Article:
Festival Reviews

Roskilde 2016 Festival Review: The 20 Best Songs

on July 04, 2016, 9:00pm
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15. Red Hot Chilli Peppers – “Under the Bridge”


Though touring in support of The Getaway, the Red Hot Chili Peppers knew better than to try and overload the massive first-night crowd with their new album. That’s not because The Getaway is a relatively understated affair that might not do well live — in fact, the title song and the live debut of “Detroit” fared pretty well. But RHCP are at the point in their career where they’ve amassed so many hits that any set needs to be jam-packed. And after a set that already featured more than its fair share of mega-jams (“By the Way”, “Dani California”, “Scar Tissue”, etc.), the crowd still needed more, all chanting “Red Hot” until the band returned (including the two girls in the front row wearing chili pepper costumes). And when they returned, Josh Klinghoffer and Chad Smith locked into a groove, Flea walked around on his hands, and Anthony Kiedis grinned like a Cheshire cat. They’re still the same goofy, talented kids that wrote “Under the Bridge”, the undoubtedly massive hook sung by thousands, filling the Roskilde night sky to a point where if it were a smidgen louder, it could very well have popped the air like a balloon.


14. Vince Staples – “Señorita”


Vince Staples goes from zero to 60 in less than a second. The young California rapper walked onstage with a mischievous grin, hands on his hips, looking as calm as could be. Moments later, he was leaping into the air as if jet-propelled, constantly floating off the stage. But as a chronicler of the harsh reality of Long Beach, that makes sense — Staples captures all of the brilliant life just as well as the violence and oppression. No song captures that reality and explosive personality as succinctly as “Señorita”, Vince steely-eyed and spitting intensely. The crowd nodded and roared along to the Christian Rich beat, the menace and darkness of the track creeping out slowly, the bass rattling heavy and low with ominous intensity.


13. Guardian Alien – “Spiritual Emergency”


Experimental duo Guardian Alien don’t make the kind of music that makes picking out a best “song” an easy task. The band have lived in many different incarnations, but now act as the duo of drummer Greg Fox and multi-instrumentalist/vocalist Alexandra Drewchin. The two produced giant slabs of spasmodic noise, locking into grooves only to tear them apart into chaos. A particular highlight of the set carried strains of the DNA to the title track of 2014’s Spiritual Emergency, Fox ripping into a polyrhythmic hustle while Drewchin arched her back, tearing at the strings of her Lucite guitar. “I could rip you apart,” she seemed to repeat, though perhaps that’s just my brain filling in the narrative in between the clusters of sound. There was nothing else quite like Guardian Alien at Roskilde, the two approaching their own art with a meditative, sublime sort of drone.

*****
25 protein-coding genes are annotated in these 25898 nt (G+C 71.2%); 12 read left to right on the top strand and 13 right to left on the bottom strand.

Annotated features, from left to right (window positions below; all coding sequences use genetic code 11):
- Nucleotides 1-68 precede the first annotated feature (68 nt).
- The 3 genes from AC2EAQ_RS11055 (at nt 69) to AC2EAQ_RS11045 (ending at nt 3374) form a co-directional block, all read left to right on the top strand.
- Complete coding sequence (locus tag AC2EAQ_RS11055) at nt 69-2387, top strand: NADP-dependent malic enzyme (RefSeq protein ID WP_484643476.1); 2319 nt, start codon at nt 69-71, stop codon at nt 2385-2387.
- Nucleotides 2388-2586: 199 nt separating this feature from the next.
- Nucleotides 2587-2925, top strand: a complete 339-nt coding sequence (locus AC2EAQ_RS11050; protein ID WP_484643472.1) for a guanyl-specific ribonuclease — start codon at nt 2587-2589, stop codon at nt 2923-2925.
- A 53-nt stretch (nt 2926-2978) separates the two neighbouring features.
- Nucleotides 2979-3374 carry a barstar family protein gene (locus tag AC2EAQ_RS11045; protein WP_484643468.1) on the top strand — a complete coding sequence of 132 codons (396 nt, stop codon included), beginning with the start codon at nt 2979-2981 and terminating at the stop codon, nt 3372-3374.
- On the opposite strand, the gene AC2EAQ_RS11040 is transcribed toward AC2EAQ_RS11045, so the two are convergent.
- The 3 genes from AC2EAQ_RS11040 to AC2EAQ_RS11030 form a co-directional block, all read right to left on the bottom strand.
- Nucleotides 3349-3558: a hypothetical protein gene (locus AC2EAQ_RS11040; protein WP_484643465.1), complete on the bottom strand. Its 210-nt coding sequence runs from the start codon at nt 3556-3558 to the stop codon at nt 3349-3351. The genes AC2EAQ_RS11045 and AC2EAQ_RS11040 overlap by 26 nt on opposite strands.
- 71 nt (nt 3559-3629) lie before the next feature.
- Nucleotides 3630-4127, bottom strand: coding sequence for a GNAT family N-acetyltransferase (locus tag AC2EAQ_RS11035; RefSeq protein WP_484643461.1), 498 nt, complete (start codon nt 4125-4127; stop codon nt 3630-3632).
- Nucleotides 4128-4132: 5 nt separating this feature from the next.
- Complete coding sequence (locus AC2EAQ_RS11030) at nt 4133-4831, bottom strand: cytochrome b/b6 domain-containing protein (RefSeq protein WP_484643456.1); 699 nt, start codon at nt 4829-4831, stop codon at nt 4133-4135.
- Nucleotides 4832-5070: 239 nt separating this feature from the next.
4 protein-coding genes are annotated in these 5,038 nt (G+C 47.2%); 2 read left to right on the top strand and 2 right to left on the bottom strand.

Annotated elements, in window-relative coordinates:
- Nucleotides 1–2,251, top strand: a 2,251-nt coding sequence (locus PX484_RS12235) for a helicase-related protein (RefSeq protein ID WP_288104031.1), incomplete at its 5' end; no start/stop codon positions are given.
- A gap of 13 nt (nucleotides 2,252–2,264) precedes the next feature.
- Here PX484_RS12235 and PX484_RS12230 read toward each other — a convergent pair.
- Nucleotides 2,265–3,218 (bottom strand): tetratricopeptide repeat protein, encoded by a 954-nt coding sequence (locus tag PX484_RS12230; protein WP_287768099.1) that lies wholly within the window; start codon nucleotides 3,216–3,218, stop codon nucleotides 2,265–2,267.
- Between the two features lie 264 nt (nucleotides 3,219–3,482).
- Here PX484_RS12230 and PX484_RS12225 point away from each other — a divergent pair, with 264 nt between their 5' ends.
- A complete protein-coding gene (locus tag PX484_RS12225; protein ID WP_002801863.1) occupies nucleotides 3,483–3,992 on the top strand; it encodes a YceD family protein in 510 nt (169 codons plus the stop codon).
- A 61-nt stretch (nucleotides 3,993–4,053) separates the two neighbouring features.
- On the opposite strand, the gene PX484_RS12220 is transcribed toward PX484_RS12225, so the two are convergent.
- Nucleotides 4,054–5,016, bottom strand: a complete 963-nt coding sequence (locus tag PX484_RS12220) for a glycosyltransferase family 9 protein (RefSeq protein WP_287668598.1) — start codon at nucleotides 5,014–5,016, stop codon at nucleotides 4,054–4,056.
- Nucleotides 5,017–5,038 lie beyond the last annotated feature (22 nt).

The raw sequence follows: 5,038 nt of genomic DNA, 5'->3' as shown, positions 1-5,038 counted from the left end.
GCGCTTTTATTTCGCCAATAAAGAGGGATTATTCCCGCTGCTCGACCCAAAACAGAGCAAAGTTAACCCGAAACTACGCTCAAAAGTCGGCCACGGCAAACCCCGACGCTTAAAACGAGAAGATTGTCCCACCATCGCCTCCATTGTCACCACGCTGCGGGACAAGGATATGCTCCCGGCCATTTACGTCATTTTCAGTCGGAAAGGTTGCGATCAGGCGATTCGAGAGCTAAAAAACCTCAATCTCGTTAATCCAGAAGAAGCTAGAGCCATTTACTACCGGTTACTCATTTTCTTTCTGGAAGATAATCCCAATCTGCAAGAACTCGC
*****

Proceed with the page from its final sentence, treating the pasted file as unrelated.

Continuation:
12. Grimes – “Kill v. Maim”


At times during Grimes’ set at Roskilde, she seemed worried about a language barrier. “I know you probably don’t understand anything I’m saying,” she smiled. “Does anyone speak English?” And even if not everyone understood her inter-song banter, they certainly understood the language of rave-up fun that permeated her set. It hit all the high points of her catalog, opening on the sublime “Realiti” and a delirious rendition of “Scream”, Grimes hopping across the stage like a fluorescent bunny, the backup dancers like mini clones. And though she might’ve been singing to a backing track, that made her all the more able to bring the party to new explosive heights with the visceral “Kill v. Maim”.


11. Courtney Barnett – “Depreston”


For most indie rockers, “Depreston” would act as the breath of fresh air, the low-energy ballad snuck between the big tunes to give the band a moment of rest. Courtney Barnett, though, is not most indie rockers. The songwriter pays attention to life’s smallest moments, imbuing them with all of the passion and attention of the big hooks. And while upbeat jams like “Dead Fox”, “Avant Gardener”, and “Pedestrian at Best” all hit pretty dang hard, it was the relatively low-key “Depreston” that stole the show. The Roskilde crowd sang along to every word, the mass of accented voices nearly louder than the golden, surfy guitar pattern. The moment overwhelmed Barnett for a moment, a smirk and chuckle escaping from her otherwise cool and calm front.


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